Meridian Mining S.E. is a Toronto-listed exploration, development and mining company in Brazil that originally focused on a manganese project in a joint venture with fellow Canadian junior Cancana Resources Corp. The companies merged in 2016 and continued to run the Espigão manganese project, located in the state of Rondônia in north-western Brazil, which produced a high quality and highly sought-after product. “But along the way, we recognised the project had a bit more to offer,” says Meridian’s CEO and President Dr Adrian McArthur. “We commenced a programme of stream sediment sampling, mapping and soil surveys, and that gradually uncovered two very substantial gold in soil anomalies.” The company also realised that the manganese mineralisation was associated with a much broader set of metals, particularly rich in copper, with some of the concentrates running up to 1% copper. Additional styles of hydrothermal mineralisation were also detected, including iron oxide breccia systems. “We’ve recently reinvented the project with a focus on a higher value-adding proposition. We believe there is a polymetallic exploration opportunity.” In line with its new focus on discovering a high-grade copper-gold system, Meridian has placed the manganese operation on care and maintenance, while refocusing on copper-gold exploration and project development opportunities.
“Brazil is an underexplored environment. It has a good mining history and good mining laws, but some of these areas have only recently been opened up for economic activities. Mapping is at a very early stage and we recognised that there are several satellite projects around.
“One of those is Mirante da Serra, where we have a number of our own licences and an option agreement over an undeveloped manganese deposit. We also have licences in the Ariquemes district, which is a very large tin mining centre, but still underexplored,” Meridian’s CEO says.
Meridian has also recently signed an option agreement on the Cabaçal Copper‐Gold Project in the neighbouring state of Mato Grosso, which hosts a historical copper-gold mine with undeveloped extensions and is undertaking due diligence on this project.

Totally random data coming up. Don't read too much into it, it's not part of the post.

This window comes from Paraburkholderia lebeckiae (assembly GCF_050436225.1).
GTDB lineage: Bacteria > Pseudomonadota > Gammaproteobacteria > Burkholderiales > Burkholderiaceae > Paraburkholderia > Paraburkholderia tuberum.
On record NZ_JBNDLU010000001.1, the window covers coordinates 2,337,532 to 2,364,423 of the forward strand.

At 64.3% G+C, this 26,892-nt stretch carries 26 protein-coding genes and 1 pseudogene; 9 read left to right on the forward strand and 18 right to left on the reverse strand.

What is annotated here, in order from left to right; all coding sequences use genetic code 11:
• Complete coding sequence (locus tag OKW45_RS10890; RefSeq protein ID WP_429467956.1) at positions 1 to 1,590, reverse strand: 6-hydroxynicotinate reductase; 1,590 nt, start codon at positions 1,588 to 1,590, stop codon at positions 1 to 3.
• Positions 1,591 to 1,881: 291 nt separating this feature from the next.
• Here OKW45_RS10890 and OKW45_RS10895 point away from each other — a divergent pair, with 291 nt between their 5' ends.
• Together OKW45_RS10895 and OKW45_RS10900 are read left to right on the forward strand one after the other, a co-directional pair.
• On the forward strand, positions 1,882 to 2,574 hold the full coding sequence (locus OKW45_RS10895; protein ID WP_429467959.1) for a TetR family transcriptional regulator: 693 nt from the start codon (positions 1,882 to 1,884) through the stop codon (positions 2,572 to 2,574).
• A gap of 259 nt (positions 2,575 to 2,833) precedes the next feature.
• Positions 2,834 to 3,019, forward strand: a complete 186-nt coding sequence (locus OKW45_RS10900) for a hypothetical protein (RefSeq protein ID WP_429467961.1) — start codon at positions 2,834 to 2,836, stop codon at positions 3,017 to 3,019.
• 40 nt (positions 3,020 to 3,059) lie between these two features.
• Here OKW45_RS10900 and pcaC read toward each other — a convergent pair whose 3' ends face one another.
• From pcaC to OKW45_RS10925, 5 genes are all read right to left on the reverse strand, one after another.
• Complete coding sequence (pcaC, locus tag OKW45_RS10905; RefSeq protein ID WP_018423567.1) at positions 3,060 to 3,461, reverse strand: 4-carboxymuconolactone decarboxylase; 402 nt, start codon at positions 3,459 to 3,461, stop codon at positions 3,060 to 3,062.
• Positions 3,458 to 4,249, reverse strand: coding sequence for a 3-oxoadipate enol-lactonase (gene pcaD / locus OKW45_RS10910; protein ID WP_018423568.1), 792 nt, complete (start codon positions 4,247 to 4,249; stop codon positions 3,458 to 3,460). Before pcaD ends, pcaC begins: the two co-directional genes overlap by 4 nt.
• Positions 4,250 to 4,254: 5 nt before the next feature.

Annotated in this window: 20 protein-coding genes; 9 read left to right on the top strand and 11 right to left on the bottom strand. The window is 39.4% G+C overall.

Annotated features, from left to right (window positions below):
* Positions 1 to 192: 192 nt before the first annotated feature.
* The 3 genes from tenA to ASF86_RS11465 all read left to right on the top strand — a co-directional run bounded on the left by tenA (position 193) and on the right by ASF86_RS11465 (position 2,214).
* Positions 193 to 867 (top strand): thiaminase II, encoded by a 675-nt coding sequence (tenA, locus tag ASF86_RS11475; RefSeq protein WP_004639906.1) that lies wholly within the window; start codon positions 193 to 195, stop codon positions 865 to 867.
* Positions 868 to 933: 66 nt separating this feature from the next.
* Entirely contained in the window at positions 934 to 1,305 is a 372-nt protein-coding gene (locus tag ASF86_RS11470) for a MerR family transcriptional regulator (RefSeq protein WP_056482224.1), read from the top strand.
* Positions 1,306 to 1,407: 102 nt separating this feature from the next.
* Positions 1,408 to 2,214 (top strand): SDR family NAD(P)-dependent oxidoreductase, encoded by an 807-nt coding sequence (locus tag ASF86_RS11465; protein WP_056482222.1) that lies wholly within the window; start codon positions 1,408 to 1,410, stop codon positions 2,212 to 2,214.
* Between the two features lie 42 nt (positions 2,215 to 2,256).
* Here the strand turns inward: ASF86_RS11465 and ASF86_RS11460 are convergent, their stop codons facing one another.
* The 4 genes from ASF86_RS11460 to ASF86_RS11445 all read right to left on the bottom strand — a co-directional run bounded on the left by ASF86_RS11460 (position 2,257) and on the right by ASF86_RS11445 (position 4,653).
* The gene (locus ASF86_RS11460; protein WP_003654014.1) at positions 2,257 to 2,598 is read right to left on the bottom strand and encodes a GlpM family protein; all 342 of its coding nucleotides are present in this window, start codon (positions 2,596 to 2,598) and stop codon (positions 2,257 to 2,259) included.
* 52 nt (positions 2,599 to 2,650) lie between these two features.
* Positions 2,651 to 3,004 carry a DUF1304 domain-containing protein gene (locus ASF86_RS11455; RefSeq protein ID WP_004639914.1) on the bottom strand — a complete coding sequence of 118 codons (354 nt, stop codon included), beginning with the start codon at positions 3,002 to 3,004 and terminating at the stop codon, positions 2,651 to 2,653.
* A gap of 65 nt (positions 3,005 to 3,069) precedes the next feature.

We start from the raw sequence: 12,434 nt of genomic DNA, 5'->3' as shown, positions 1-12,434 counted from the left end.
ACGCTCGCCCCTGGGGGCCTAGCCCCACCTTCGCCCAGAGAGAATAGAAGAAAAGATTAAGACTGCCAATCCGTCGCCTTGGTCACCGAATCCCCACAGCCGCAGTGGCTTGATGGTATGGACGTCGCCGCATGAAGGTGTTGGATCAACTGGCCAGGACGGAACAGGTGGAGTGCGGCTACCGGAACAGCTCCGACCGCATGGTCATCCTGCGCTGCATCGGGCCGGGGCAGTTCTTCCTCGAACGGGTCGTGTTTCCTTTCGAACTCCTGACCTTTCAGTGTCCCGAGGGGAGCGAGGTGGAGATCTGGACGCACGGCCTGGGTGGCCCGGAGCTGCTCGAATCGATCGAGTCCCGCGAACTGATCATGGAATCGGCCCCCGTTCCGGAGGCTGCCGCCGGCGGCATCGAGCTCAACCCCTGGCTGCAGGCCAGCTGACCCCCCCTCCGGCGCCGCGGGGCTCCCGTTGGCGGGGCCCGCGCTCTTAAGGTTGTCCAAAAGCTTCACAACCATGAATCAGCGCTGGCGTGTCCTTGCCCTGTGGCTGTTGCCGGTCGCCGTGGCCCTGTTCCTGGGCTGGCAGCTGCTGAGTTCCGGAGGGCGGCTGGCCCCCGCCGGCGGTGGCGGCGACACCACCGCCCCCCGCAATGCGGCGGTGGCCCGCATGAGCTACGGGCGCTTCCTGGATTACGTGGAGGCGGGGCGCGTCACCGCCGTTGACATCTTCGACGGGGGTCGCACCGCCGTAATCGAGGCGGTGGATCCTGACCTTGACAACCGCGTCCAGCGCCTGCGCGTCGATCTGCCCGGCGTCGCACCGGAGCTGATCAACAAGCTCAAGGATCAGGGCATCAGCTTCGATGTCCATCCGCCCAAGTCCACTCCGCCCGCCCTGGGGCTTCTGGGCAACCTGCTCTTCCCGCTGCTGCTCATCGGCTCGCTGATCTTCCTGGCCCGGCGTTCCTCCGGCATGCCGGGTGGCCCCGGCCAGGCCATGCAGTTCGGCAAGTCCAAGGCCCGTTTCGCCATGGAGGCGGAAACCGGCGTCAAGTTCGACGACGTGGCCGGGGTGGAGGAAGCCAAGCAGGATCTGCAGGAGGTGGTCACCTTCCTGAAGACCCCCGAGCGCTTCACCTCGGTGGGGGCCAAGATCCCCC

McArthur has been with Meridian for around five years and is based in Brisbane, although he commutes to Brazil to work on-site for two to three months at a time. The experienced geologist started as the company’s exploration manager but has recently seen his role transition from chief geologist to CEO.
McArthur’s appointment was announced in July along with other corporate changes, including the retention of former CEO Gilbert Clarke as a company director and the retirement of Peter Weidmann, who represented the Private Equity fund Sentient Global Resource Fund IV L.P. on the Meridian board. The company’s chairman, Charles Riopel, is an accomplished senior executive with a strong business background and over 25 years of international investment experience in mining.
The company had previously received strong financial backing from the Fund’s managers Sentient Equity Partners, but the decision was made this year to reduce its shareholding to below 10% to provide opportunities for new investors.
“We have a new set of investors behind us, we have more liquidity and a broader shareholder base, and we’ve just started to initiate our programmes, carefully monitoring the COVID-19 situation,” McArthur proclaims.
Following a successful C$3.5 million capital raise in July, Meridian is initiating a geochemistry programme at the Espigão Copper-Gold Project, which is located within the Amazon Craton – a hotspot for copper and gold mineralisation in Brazil.
“We’ve accumulated a large dataset in previous years which contains a lot of geophysical information, not all of which has been fully processed. The plan is to start with the basics and g2o back to some promising areas that haven’t yet had the first pass soil and stream geochemistry.
As many areas are yet to have preliminary geochemical coverage, Meridian will start with a reconnaissance programme and develop ore vectors for targeting a zoned hydrothermal copper-gold system, with the ultimate goal of identifying and prioritising targets for drilling.
While McArthur is cognisant of the market’s desire to see drill results, he highlights the vast nature of this prospective project’s area – 55 km East-West and 30 km North-South – and underlines the importance of building a good targeting criteria to accurately define targets for drilling.
“For the remaining months of this year the focus is going to be on the geochemical programme, getting a good sweep on pathfinding elements and understanding more about the gold anomalies and the extension of those into adjoining licences, processing the geophysics and optimising that.
“We expect to learn a lot in the coming months and going into next year we will be ready with a set of prioritised targets identifying where the best bang for the buck will be on what is a very large hydrothermal system.”
Moving into Mato Grosso